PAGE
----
FLORHAM PARK, N.J. -- Rex Ryan is at a loss for words.
Or, at least, as close to a loss for words as Rex Ryan can get.
It has been a trying week for the colourful, outspoken, some would say "over-the-top" coach of the New York Jets.
His team stumbled and bumbled its way to a 10-9 season-opening loss to the Baltimore Ravens in front of a national TV audience Monday night, committing 14 penalties for 125 yards, registering just six first downs and, in the process, making Ryan's pre-season prediction of a Super Bowl title seem, well, far-fetched.
Things don't get any easier, either. Coming to town Sunday are the rival New England Patriots, a team featuring offensive studs like Tom Brady, Randy Moss and Wes Welker.
Ryan respects Bill Belichick's bunch. But he is not intimidated by them. In fact, when he tells a roomful of reporters on this midweek media day at the Jets training facility that "I do not fear the New England Patriots," you honestly believe him.
At the same time, judging by the weary look on the face of the normally upbeat Ryan, it is obvious he could use a boost.
On this particular day, he will get exactly that.
From, of all people, Hockey Hall of Famer Darryl Sittler, one of Ryan's boyhood idols.
Ryan spent much of his youth growing up in a townhouse complex at Bayview Ave., and York Mills in North York while his mother was working as a professor at the University of Toronto.
Like many of us in the city who were kids in the early to mid-1970s, his days were filled with playing road hockey and watching Sittler's Leafs.
More than three decades later, Ryan is about to have a flashback to his boyhood days in Canada, courtesy of Sittler.
Having finished addressing the media horde, Ryan slips into an adjoining room where an interview has been scheduled with a visiting Sun sports columnist.
He is running late, so there likely will not be much time to chat with his inquisitor from the Great White North.
What Ryan doesn't know is that yours truly has brought with him a personally autographed hockey stick from Sittler, complete with a penned message wishing the coach well and thanking him for being a fan all those many years ago.
The moment Ryan sees it, he is overcome with emotion. He is speechless. For a couple of seconds anyway.
"You've got to be kidding me!" he finally says. "Holy (bleep)!This is incredible! This is awesome!"
If you didn't know better, you'd think the guy standing in front of you was giddy eight-year-old kid meeting his sporting hero for the first time. Okay, so in this particular case, it's a 47-year-old kid.
Still cackling like a child who just received the perfect present on Christmas morning, Ryan scans his new keepsake. It is a special customized stick that, on the shaft, acknowledges Sittler's NHL-record 10-point night on Feb. 7, 1976.
"I can't remember the goalie but I do remember the team that he broke the record against--Boston," an excited Ryan says. "I remember the guy never played another game in his life. If there's one person that didn't like Darryl Sittler it was him, I'm sure."
The goalie in question, Ryan is told, was someone named Dave Reece. Other than that, the coach was right on the mark.
But the best is yet to come.
"Do you want to talk to Darryl," he is asked.
"Are you kidding me? Heck yeah!"
The number is quickly dialed. The phone is then handed to an overwhelmed Ryan.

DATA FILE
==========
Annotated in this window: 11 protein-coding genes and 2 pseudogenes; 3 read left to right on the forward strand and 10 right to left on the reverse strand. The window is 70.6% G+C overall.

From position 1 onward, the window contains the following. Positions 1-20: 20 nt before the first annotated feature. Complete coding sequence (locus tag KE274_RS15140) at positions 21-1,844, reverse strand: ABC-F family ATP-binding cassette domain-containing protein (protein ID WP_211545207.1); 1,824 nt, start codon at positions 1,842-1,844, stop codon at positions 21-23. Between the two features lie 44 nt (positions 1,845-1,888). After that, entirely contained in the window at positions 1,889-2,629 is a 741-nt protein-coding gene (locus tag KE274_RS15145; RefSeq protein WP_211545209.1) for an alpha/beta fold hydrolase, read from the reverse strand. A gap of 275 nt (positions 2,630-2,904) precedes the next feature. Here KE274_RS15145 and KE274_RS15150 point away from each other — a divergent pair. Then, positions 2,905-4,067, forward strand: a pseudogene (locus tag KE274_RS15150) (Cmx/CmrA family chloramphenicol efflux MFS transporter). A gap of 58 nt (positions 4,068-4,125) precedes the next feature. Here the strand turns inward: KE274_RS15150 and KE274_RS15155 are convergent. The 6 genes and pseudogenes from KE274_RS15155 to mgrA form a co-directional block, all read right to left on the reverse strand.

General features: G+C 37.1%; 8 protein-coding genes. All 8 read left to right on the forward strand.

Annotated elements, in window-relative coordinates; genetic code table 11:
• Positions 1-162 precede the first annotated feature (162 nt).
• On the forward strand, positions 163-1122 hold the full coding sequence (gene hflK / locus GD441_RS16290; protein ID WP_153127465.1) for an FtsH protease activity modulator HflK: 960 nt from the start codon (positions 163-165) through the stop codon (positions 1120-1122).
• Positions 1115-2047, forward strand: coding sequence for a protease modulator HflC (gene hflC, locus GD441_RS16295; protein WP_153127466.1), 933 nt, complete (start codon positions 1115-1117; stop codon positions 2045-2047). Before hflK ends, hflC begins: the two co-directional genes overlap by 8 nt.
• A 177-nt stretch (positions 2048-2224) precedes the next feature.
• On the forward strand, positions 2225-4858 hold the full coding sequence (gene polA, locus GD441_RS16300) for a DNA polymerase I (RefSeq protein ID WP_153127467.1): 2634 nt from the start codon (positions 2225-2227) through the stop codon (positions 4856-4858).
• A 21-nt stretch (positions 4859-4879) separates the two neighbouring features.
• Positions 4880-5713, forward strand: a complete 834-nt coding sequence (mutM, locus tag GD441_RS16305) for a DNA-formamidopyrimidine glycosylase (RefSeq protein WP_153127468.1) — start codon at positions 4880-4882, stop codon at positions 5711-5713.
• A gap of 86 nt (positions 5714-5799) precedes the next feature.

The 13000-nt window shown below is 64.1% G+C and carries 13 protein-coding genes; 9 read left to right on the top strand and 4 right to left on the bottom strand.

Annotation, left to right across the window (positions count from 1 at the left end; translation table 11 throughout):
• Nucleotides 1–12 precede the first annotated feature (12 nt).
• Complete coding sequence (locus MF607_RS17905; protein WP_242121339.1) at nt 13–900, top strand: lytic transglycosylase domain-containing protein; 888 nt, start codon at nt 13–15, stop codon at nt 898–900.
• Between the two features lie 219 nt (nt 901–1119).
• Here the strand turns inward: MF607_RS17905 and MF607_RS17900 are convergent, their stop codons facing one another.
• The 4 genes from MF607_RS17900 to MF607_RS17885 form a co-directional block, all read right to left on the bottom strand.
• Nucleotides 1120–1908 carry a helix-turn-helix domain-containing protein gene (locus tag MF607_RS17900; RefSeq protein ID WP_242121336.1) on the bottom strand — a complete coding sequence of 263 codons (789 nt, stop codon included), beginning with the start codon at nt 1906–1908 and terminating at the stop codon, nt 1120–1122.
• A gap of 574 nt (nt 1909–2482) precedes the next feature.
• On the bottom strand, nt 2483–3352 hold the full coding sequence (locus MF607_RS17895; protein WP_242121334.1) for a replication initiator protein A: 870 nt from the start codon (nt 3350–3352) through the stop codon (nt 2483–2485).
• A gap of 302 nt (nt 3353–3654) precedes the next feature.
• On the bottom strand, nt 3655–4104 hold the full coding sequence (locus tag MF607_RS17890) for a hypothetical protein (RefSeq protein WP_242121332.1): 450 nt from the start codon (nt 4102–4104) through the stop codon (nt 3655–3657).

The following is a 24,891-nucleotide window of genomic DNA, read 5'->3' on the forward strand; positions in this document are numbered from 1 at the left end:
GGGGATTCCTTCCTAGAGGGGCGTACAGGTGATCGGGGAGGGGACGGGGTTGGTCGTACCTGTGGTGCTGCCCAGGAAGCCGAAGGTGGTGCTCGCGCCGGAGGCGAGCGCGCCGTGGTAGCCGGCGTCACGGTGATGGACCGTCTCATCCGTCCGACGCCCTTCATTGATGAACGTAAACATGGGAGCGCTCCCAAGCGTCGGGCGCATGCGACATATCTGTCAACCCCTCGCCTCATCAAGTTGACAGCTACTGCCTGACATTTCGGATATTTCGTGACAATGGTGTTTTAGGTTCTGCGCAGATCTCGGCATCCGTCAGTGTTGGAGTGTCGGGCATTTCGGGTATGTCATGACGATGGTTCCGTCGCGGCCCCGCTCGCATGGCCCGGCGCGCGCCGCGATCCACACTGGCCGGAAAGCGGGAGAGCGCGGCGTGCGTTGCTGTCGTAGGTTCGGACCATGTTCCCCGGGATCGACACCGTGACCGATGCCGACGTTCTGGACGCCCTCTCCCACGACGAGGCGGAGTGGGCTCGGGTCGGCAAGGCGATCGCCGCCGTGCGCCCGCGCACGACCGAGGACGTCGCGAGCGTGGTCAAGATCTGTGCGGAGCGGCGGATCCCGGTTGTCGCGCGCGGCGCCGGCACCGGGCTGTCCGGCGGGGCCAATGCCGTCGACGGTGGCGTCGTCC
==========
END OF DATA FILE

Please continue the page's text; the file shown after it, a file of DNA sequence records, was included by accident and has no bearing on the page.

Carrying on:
"Is this Darryl? I can't believe I'm on the phone with Darryl Sittler. This is awesome."
They chat for several minutes. Sittler acknowledges the Jets' tough loss to the Ravens. Ryan asks what the former Leafs captain is doing now. He tells Sittler how great hockey was in the '70s, especially the fight-filled grudge matches between the Leafs and Philadelphia Flyers. The conversation ends with Ryan inviting Sittler and his family to come sit in a private box with Ryan's wife for any Jets game they want.
When the call has been completed, Ryan can't get over what just happened.
"It was awesome," Ryan says. "I mean, that's one of your heroes right there. One of my heroes growing up. I mean, we would pretend to be Leafs as kids -- the obvious one for me was Tiger Williams-- but Darryl Sittler was so good, I didn't even consider being Darryl Sittler.
"Darryl Sitter was awesome. He WAS the Leafs. They had some great players but he was the guy everybody respected and wanted to be. He was the captain. What a great player he was.
"This whole experience has been overwhelming. Are you kidding me? Right away, it took me back. Back when I was a kid and had a morning paper route and an afternoon paper route and would deliver all that stuff and make money. And then I'd go to the (Leafs) games.
"So many memories came back when you are talking to him. I'm sure it's the equivalent of some fans talking to Wayne Gretzky. But Darryl Sitter was the Wayne Gretzky of my era."
Ryan starts fiddling around with the stick, pretending to shoot a puck. He then starts posing "just like the guys used to on the hockey cards" while a photographer captures the images.
Suddenly a PR person interjects. Ryan is late for previous commitments.
"I've been so busy shooting around with this stick, I forgot I had other responsibilities," he laughs.
Responsibilities like containing Randy Moss Sunday. Hey, maybe he could slow Moss down by hooking him with Sittler's stick when the Patriots wideout runs past the Jets sideline.
On second thought, Ryan covets the stick too much to take the chance of snapping it.
A perch on the wall in his office is a much more likely resting place.
The interview is over. Upon further review, coach Ryan has used the word "awesome" nine times in seven minutes.
"Thanks so much," he says. "It's been a tough week. You've brightened it up so much."
Don't thank us. Thank Sittler.
As he leaves, he looks at the PR person.
"You just wouldn't understand," he tells the guy. "It's Darryl freakin' Sittler!"
He might not understand, coach.
But those of us north of the border do.